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  • Writer's pictureSarah Anderson

Surveillance: What's an Intrusion?

With litigation, private investigators, Google Alerts, and social media monitoring are common devices by which to uncover facts and evidence. For law enforcement, additional tools such as facial recognition software are sometimes available. But with the electronic surveillance easy to implement and operate, U.S. Courts are on guard to prevent “anti-Orwellian” tactics.

In September 2021, a former vehicle accident plaintiff filed suit against a very well-known and prestigious national law firm, Baker Donelson, and its client for unlawful surveillance, claiming billions in damages. While the defendants sought dismissal alleging that the suit was retaliation for an unsuccessful appeal and that all investigatory tactics were acceptable, the Dekalb County, State of Georgia Judge in Luisa Cruz Mezquital v. American Family Insurance Company, et al, Civil Action File No. 21A03213, advised that the unlawful surveillance claims present merit sufficient to warrant trial.

Plaintiff Luisa Cruz Mezquital (“Mezquital”) filed suit against American Family Insurance Company (“AmFam”) as the insurer of a driver involved in a 2012 vehicle accident. In the 2014 trial, Mezquital was awarded $30 million for the accident, which was reversed in 2018 on appeal. Baker Donelson represented AmFam.

The same case was retried in November 2019, which later settled. Prior to the settlement, private investigators hired by Baker Donelson and AmFam produced images of Mezquital taken while she was on her private property through a hidden camera placed just outside of her home to contradict Mezquital’s injury claims. It was also discovered that the private investigator placed a tracking device on Mezquital’s vehicle.

Mezquital claims that these acts constituted a conspiracy to unlawfully trespass on her property, violate her privacy rights, and emotionally abuse her. Baker Donelson and AmFam alleged these surveillance actions constituted normal litigation practices.

The Court sided, at least initially, with Mezquital. The court recognized that “[t]he right of privacy may be implicitly waived and it is waived by one who files an action for damages resulting from a tort to the extent of the defendant's intervening right to investigate and ascertain for himself the true state of injury." However, certain levels of investigation can surpasses “reasonable and unobtrusive observation” and would “disturb an ordinary person without hypersensitive reactions.” Considering the repeated events of criminal trespass for the purpose of conducting surveillance, the Court held that Mezquital’s allegations, if proven true, “may constitute an ‘unreasonable intrusion.’”

Precedent to distinguish unlawful from lawful surveillance is becoming more robust. In 2011, the California Central District Court in Carter v. County of L.A., 770 F. Supp. 2d 1042, held that covert video surveillance by an employer in a workplace violated individual privacy. Described as an “intrusive method of investigation,” covert video surveillance opposed “anti-Orwellian traditions.” Although the intrusiveness of investigatory tactics must be balanced against the seriousness of the suspected misconduct, Carter determined secret video recordings as too severe, noting similar opinions in the Ninth, Seventh, Eighth, Tenth, and Fifth federal circuit courts of appeal.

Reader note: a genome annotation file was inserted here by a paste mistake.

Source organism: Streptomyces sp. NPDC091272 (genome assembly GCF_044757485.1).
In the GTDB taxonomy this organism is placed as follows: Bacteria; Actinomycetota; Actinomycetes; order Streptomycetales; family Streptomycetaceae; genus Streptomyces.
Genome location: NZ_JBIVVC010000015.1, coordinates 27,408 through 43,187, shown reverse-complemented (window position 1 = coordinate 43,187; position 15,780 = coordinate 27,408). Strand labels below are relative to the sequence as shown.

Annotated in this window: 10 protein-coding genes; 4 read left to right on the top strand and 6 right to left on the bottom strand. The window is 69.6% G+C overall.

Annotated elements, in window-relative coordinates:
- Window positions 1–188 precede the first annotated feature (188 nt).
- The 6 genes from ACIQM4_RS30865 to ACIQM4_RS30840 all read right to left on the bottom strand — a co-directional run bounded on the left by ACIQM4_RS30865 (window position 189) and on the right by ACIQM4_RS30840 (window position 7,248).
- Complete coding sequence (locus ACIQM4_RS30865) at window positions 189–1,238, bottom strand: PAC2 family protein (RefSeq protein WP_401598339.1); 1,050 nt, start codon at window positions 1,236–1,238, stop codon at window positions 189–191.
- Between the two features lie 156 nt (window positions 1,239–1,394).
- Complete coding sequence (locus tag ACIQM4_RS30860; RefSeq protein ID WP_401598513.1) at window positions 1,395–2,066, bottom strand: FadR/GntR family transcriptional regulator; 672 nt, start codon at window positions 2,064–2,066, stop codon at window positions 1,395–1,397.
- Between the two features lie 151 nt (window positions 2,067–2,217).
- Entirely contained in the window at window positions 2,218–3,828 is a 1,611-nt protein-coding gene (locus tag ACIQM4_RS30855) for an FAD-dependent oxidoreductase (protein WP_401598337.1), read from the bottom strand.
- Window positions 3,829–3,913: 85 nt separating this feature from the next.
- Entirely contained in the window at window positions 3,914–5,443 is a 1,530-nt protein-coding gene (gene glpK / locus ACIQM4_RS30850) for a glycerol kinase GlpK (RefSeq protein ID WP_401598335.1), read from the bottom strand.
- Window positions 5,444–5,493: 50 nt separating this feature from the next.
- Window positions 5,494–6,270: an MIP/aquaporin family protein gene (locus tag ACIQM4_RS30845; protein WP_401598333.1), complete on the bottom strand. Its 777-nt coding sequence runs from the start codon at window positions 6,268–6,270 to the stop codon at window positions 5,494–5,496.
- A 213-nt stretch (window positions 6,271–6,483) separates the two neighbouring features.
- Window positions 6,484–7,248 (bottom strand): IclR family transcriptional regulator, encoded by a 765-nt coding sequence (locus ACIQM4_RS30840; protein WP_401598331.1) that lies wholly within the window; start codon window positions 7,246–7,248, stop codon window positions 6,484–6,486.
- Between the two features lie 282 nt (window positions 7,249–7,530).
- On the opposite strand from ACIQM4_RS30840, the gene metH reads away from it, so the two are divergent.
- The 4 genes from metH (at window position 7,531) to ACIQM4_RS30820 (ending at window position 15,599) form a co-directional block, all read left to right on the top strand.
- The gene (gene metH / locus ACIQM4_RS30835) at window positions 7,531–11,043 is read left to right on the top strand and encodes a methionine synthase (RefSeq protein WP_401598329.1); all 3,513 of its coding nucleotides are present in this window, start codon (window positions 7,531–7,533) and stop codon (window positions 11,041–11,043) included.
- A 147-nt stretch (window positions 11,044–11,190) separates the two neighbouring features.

In 2005, the U.S. District Court for the Middle District of Georgia held in Anderson v. City of Columbus, 374 F. Supp. 2d 1240, that a Georgia city could not intercept an employee’s private conversations, unrelated to city business, despite the same employee’s consent to recorded business calls. While there was no violation of the Wiretap Act or Omnibus Crime Control and Safe Streets Act of 1968, 18 U. S. C. §§2510-2522 since the recordings of the employee’s private conversations were unintentional (due to an inadvertent system error), the employer lost qualified immunity protections for the employee’s discharge upon learning of disparaging comments made by the employee during those private calls.

In 2020, the Massachusetts Supreme Court held that the limited use of automatic license plate readers did not constitute a search under the U.S. 4th Amendment to the Constitution and that the Stored Communications Act, 18 U.S.C. § 2703, was inapplicable. Examining law enforcement use of digital license plate readers, the Judges in Commonwealth v. McCarthy, 484 Mass. 493, referenced the United States Supreme Court’s 2012 opinion in United States v. Jones, 565 U.S. 400, noting that “the continuous, tireless, effortless, and absolute surveillance of the digital age contravenes expectations of privacy that are rooted in these historical and practical limitations. For this reason, when the duration of digital surveillance drastically exceeds what would have been possible with traditional law enforcement methods, that surveillance constitutes a search.”

And, a 2021 opinion by the U.S. District Court for the Northern District of California in Khraibut v. Chahal, 2021 WL 1164940, reinforced that spyware software is an intrusion into digital privacy, as individuals enjoy an “objectively reasonable expectation of privacy in the contents of their personal computers.”

With an increased use of application and event logs to detect and determine the source of cyber-attacks, it is fathomable that such logging systems may present new "intrusive" surveillance claims.

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